never see a fragmented datagram.  Since many attacks rely on ip
   fragmentation the example policy referenced here drops all fragments.
   Similarly, some deployments may chose to drop all IP Optioned
   Packets.  Others may need to losen the constraint to allow for
   protocols that require IP Optioned packets such as RSVP.

   The goal of the method for protecting the router control plane is to
   minimize potential disruptions.  The granularity of the filter design



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   inversely correlates to the scope of the potential disruption.  The
   finer the granularity of the filter design (e.g., isolating a more
   targeted subset of traffic from the rest of the policed traffic, or
   isolating valid source addresses into a different class or classes)
   the smaller the scope of disruption.

   Additionally, the baselining and monitoring of traffic flows to the
   router's control plane are critical in determining both the rates and
   granularity of the policies being applied.  This is important to
   validate the existing policies and rules or update them as the
   network evolves and its traffic dynamics change.  Some possible ways
   to achieve this include individual policy counters that can be
   exported or retrieved for example via SNMP, and logging of filtering
   actions.

   Finally, the use of flow-based behavioral analysis or CLI functions
   to identify what client/server functions a given router's control
   plane handles would be very useful during initial policy development
   phases, and certainly for forensic analysis afterwards.


4.  Security Considerations

   The filter above leaves the router susceptible to discovery from any
   host on the Internet.  If network operators find this risk
   objectionable, they can mitigate it by restricting the sub-networks
   from which ICMP Echo requests or traceroute packets are accepted.
   Moreover, different rate-limiting policies may be defined for
   internally (e.g., from the NOC) versus externally sourced traffic.

   The filter above also leaves the router exposed to port scans from
   hosts spoofing the source addresses found in Section 3.1.  Network
   operators can mitigate this risk by preventing source address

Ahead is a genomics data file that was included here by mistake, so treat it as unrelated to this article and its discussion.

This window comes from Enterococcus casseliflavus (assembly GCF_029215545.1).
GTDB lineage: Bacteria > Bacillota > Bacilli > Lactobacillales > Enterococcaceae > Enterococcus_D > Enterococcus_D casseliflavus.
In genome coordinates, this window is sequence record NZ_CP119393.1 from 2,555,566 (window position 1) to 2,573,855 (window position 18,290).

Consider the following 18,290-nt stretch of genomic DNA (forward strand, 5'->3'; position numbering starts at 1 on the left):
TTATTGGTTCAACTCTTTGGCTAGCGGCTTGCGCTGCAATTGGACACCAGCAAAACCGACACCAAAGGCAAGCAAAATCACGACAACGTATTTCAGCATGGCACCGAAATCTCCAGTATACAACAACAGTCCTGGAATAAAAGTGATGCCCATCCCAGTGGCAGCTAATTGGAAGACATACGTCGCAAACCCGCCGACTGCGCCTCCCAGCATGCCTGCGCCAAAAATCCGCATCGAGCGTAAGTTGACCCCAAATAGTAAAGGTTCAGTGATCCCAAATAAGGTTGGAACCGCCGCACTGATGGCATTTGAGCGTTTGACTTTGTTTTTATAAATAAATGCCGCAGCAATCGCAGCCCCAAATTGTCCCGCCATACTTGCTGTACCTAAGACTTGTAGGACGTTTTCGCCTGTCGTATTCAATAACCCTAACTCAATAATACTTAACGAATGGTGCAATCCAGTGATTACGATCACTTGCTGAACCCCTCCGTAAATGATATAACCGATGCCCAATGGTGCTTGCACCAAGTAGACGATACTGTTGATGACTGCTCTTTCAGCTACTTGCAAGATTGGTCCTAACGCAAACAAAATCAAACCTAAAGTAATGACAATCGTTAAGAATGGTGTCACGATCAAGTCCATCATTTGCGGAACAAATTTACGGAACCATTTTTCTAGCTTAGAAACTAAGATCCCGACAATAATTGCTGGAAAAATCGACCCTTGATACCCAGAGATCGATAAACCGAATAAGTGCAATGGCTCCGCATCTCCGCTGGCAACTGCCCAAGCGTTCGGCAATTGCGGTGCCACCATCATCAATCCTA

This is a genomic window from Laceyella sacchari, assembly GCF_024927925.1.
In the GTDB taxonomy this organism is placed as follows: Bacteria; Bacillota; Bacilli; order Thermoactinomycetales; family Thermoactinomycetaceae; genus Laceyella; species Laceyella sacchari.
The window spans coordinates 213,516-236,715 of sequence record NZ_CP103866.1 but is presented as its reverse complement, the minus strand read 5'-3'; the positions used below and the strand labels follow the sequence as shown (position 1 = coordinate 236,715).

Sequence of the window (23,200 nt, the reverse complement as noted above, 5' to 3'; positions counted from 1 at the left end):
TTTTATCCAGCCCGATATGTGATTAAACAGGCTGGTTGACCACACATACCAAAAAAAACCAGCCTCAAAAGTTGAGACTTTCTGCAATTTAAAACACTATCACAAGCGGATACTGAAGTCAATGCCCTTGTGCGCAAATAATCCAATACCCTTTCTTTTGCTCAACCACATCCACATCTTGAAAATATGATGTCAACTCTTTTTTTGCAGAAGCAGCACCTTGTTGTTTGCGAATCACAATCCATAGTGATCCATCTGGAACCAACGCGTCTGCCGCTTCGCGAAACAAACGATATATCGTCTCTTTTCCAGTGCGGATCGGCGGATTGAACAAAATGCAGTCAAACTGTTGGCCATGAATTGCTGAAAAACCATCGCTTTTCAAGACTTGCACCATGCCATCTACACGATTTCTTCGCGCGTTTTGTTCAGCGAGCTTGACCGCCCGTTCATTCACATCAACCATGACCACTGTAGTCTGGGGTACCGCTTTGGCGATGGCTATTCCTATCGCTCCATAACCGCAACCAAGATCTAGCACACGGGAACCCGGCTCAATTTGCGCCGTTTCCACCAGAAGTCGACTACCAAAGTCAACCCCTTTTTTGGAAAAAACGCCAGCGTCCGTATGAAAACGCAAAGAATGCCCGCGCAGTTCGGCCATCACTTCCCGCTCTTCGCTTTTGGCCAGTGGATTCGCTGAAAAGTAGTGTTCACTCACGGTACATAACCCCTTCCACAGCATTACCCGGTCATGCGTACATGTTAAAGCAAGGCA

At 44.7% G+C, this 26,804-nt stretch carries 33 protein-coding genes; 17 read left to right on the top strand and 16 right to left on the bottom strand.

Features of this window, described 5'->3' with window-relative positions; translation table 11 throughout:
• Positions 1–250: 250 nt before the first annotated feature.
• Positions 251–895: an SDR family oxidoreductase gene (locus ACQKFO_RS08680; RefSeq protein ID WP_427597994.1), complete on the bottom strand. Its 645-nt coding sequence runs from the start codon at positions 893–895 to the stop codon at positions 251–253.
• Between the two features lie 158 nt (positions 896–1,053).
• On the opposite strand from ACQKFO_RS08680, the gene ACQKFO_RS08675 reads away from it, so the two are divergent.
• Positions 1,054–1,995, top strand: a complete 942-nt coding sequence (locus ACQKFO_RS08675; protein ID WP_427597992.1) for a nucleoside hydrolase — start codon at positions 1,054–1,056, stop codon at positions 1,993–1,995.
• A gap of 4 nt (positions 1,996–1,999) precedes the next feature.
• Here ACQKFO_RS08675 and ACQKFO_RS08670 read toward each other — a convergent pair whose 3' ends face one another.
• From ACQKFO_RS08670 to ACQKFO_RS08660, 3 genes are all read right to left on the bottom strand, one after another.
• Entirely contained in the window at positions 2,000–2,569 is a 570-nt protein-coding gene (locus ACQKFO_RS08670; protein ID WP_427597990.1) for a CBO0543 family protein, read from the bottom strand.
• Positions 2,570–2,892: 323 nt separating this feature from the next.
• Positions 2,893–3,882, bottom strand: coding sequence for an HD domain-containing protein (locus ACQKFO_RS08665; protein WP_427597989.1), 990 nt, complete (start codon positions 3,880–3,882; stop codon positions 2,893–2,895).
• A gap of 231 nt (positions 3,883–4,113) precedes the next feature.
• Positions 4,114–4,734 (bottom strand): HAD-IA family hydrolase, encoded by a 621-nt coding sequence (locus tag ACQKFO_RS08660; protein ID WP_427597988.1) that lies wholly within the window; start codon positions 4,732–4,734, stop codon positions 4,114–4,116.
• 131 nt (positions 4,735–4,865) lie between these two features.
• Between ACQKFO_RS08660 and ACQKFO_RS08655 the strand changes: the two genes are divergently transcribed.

spoofing with filters applied at the network edge.  Refer to Section
   5.3.8 of [RFC1812] for more information regarding source address
   validation.  Other methods also exist for limiting exposure to packet
   spoofing such as the Generalized TTL Security Mechanism (GTSM)
   [RFC5082] and Ingress Filtering [RFC2827] [RFC3704].

   The ICMP rate limiter specified in this filter protects the router
   from floods of ICMP traffic.  However, during an ICMP flood, some
   legitimate ICMP traffic may be dropped.  Because of this, when
   operators discover a flood of ICMP traffic, they are highly motivated
   to cut it off at its source.

   Additional considerations pertaining to the usage and handling of
   traffic that utilizes the IP Router Alert Options can be found at
   [I-D.ietf-intarea-router-alert-considerations], and additional IP



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   Options filtering explanations can be found at
   [I-D.gont-opsec-ip-options-filtering].

   The treatment of exception traffic in the forwarding plane, and the
   generation of specific messages by the router control plane also
   requires protection from a DoS attack.  Specifically, the generation
   of ICMP Unreachable messages by the router control plane needs to be
   rate-limited, either implicitly within the router's architecture or
   explicitly through configuration.  See Section 4.3.2.8 of [RFC1812].

   Additionally, the handling of TTL / Hop Limit expired traffic needs
   protection.  This traffic is not necessarily addressed to the device,
   but it can get sent to the control plane to process the TTL / Hop